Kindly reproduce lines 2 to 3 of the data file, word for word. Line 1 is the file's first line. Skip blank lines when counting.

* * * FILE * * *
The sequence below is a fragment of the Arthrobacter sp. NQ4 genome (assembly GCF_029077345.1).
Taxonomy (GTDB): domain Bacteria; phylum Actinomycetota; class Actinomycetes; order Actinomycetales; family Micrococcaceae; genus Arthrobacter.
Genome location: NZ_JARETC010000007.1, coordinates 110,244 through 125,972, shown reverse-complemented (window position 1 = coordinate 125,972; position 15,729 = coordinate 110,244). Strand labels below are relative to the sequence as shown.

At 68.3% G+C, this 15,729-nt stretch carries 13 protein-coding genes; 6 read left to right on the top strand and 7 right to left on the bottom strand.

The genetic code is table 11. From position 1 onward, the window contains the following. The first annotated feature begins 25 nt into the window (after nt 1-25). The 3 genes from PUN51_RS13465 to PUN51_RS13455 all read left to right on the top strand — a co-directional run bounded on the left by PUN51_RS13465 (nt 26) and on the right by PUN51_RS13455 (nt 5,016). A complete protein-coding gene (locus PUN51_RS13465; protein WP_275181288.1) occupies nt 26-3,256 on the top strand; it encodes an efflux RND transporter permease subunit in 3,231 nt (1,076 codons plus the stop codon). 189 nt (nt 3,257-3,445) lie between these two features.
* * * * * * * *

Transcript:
Taxonomy (GTDB): domain Bacteria; phylum Actinomycetota; class Actinomycetes; order Actinomycetales; family Micrococcaceae; genus Arthrobacter.
Genome location: NZ_JARETC010000007.1, coordinates 110,244 through 125,972, shown reverse-complemented (window position 1 = coordinate 125,972; position 15,729 = coordinate 110,244). Strand labels below are relative to the sequence as shown.